Mass Effect 2

I've been playing Mass Effect and Mass Effect 2 a lot lately, so I felt I might as well post a review of them. I guess it's more of a retrospective, but whatever. For reference, I played both games on the PC, like God intended.

I played Mass Effect 2 first, so I'll start with that one. I will try to get through this review without comparing it to the previous game, since that discussion warrants its own post.

Mass Effect 2 is a shooter-RPG that follows the exploits of Commander Shepard, a human soldier who lives just a few decades after humanity makes first contact with aliens. His actions in the first game have made him a hero (possibly a widely-hated hero, but a hero nonetheless). Of course, a new enemy soon rears its ugly head, and Shepard must again lead a team of humans and aliens against impossible odds in order to save the galaxy.

As tends to be the case with BioWare games, the story is quite well-written, as is the dialogue. The climax of the story really feels like the climax of a story should. No disappointing ending here. The characters are fairly compelling, if somewhat formulaic. It seems all but two have some sort of tragic past, which is about as common in BioWare games as lutefisk in Minnesota (which is to say, enough to be cause for concern). One of the most memorable characters is the ship's pilot, Joker. He's an arrogant jerk, but he expresses his arrogance and general abrasiveness in a very entertaining way. He offers commentary on the other characters after you recruit them and will offer further commentary after you take them out on missions.

The characters in the player's party have well-defined personalities and well-written dialog, along with interesting and varied costumes. The strange part, though, is that these characters wear the same costumes when out on a mission. It's a little strange to have a woman in a catsuit going toe-to-toe with fully-armored mercenaries. What's even stranger is the downright bizarre choices of environmental protection that they wear in areas with no atmosphere or a hostile atmosphere. I don't care how genetically-modified that lady is; don't tell me her eyes can withstand total vacuum or concentrated chlorine gas. That's just bullshit. Oddly enough, the krogan character (a member of a legendarily tough race) wears a full helmet in such environments.

As for gameplay, it's solid. The combat and NPC interaction systems generally work smoothly. The space bar is a tad overworked, though. Off the top of my head, I can think of four things it does: 1. Take cover 2. Activate object 3. Vault over low wall 4. Sprint Oddly, the shift key (used for sprinting in most shooter games) is used to pause the game and bring up a menu for switching weapons, using powers, and giving orders to your team.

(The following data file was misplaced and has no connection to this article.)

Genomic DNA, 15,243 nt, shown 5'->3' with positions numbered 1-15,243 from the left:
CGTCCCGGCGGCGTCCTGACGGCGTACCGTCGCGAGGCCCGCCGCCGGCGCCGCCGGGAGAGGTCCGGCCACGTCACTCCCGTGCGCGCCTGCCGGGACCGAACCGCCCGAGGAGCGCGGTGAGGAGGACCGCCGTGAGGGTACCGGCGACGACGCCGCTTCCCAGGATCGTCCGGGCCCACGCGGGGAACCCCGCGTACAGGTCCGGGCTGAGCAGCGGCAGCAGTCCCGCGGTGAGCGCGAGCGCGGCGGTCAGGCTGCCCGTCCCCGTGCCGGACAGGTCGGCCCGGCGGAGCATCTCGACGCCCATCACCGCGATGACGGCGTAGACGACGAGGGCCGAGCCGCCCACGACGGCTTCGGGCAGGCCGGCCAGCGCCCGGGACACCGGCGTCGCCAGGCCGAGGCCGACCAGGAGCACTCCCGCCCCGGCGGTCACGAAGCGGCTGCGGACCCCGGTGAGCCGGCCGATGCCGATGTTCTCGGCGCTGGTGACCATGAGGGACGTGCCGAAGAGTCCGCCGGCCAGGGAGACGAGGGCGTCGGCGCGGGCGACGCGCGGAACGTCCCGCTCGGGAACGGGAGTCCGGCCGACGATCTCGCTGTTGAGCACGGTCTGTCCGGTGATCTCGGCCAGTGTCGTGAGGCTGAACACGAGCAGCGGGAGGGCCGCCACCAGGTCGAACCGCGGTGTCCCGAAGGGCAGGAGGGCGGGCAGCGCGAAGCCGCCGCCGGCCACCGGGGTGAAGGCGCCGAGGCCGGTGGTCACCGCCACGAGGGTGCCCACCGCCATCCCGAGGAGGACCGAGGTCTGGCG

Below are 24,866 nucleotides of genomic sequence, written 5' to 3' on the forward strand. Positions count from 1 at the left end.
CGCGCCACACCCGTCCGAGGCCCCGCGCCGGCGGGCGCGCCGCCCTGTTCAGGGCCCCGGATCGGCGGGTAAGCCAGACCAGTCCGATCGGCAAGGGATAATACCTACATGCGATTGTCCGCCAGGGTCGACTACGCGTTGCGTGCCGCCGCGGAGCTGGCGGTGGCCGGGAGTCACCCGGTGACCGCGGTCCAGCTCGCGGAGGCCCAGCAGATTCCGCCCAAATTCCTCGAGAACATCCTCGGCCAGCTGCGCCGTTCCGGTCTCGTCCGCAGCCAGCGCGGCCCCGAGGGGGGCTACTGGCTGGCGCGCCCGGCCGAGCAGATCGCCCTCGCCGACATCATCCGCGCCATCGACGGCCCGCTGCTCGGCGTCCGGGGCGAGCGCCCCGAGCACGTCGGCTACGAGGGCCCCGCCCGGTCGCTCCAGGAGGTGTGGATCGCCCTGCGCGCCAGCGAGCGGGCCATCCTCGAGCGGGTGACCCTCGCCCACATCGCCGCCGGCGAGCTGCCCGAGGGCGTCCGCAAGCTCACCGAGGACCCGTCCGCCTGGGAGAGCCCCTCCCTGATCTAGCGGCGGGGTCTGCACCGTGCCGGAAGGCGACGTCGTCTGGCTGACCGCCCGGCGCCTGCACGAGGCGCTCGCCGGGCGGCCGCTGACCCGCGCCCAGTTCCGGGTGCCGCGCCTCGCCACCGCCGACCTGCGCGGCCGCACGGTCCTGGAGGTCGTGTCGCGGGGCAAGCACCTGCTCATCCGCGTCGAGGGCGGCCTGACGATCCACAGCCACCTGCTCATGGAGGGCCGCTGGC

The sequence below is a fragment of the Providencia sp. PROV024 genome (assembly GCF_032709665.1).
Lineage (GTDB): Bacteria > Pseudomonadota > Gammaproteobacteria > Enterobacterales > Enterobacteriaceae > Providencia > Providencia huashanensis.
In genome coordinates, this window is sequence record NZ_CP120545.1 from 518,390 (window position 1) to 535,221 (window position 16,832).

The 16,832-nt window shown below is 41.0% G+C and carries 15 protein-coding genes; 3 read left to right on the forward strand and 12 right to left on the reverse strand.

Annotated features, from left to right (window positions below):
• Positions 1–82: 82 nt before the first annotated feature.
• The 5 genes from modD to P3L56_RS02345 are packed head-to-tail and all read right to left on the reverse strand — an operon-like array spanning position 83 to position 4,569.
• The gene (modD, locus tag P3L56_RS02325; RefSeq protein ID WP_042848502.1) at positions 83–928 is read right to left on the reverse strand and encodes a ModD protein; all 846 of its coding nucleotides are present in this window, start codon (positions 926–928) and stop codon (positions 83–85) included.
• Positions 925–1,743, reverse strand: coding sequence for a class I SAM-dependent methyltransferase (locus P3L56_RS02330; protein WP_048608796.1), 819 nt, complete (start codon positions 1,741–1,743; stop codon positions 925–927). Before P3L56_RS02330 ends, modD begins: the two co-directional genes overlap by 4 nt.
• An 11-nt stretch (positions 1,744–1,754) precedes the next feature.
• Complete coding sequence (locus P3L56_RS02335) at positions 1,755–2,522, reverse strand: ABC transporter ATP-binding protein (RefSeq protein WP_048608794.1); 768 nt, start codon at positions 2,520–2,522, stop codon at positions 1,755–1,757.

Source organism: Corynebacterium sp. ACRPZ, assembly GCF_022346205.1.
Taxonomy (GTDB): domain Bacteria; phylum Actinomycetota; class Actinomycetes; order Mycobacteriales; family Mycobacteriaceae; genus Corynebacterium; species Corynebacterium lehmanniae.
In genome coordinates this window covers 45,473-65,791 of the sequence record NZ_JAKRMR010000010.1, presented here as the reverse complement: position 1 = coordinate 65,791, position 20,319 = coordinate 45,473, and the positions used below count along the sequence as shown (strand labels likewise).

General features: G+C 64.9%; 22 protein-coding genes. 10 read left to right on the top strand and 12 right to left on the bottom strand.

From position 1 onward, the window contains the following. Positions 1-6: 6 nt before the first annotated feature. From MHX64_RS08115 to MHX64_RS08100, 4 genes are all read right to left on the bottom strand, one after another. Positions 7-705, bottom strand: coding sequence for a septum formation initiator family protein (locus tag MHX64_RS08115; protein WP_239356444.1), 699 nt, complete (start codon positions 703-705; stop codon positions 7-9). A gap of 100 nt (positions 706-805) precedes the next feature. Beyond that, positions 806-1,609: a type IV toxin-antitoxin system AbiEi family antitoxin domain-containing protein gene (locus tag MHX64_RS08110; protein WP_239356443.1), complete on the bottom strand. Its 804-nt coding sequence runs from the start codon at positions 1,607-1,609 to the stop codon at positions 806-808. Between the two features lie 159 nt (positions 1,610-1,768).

Combat is fairly standard cover-based shooting. The tech and biotic (aka space magic) powers help it rise above simple "knucklehead A taking potshots at knucklehead B from behind a chest-high wall." The heavy weapons are satisfying, and it's fairly obvious which enemies warrant their use. Ammunition for such weapons is rare enough to dissuade their use against dime-a-dozen mercenary idiots, but common enough that you probably won't ever find yourself up against a powerful enemy without enough ammo. The M-920 Cain does throw this off a bit, since a weapon that only has enough ammunition for one shot (maybe two if you get enough of the right upgrades) necessarily changes the economics of its use.

Interacting with NPCs is a step above the ordinary. You still have a standard dialog tree, but the options are arranged on a wheel, with three on the left and three on the right. Generally speaking, the options on top are the "nice guy" options, the options on the bottom are the "jerk" options, the middle option on the left is for more information, and the middle option on the right is a neutral response. The options on the top left and bottom left typically require Shepard to have a certain number of paragon or renegade points. Paragon and renegade points are obtained by choosing the "nice guy" or "jerk" options (most of the time; sometimes you don't get points either way). Extra paragon and renegade points can be obtained via paragon and renegade interrupts. These are indicated by blue or red icons that appear on the screen at certain points during certain interactions. Paragon interrupts often take the form of assisting someone, while renegade interrupts tend to involve gratuitous violence. Paragon and renegade points form a sort of morality system, but not quite like what you find in, say, Knights of the Old Republic. It's a given that Commander Shepard will save the galaxy; it's just a question of what the price will be. As the inimitable Ben "Yahtzee" Croshaw put it, the paragon vs renegade choice determines whether Shepard takes after Captain Picard or Dirty Harry. That said, going pure renegade results in a Shepard who is an utterly heartless asshole.

In terms of environments, there are really only two types: a few twisty hallways without enemies (i.e. the settled areas you can visit) and a single really long twisty hall with an offshoot here and there and enemies all over the place (i.e. the actual mission areas). It feels somewhat constrained, but it does help maintain focus. Free roaming is only possible in space, where you can fly your starship more or less anywhere. Flying around inside a star system costs nothing, and going from one star cluster to another is done via mass relay, which also costs nothing. Flying between stars in a cluster, on the other hand, burns fuel, which costs money to replenish. While this isn't a deal-breaker, it is a bit annoying, and it does kill a bit of the fun of exploring.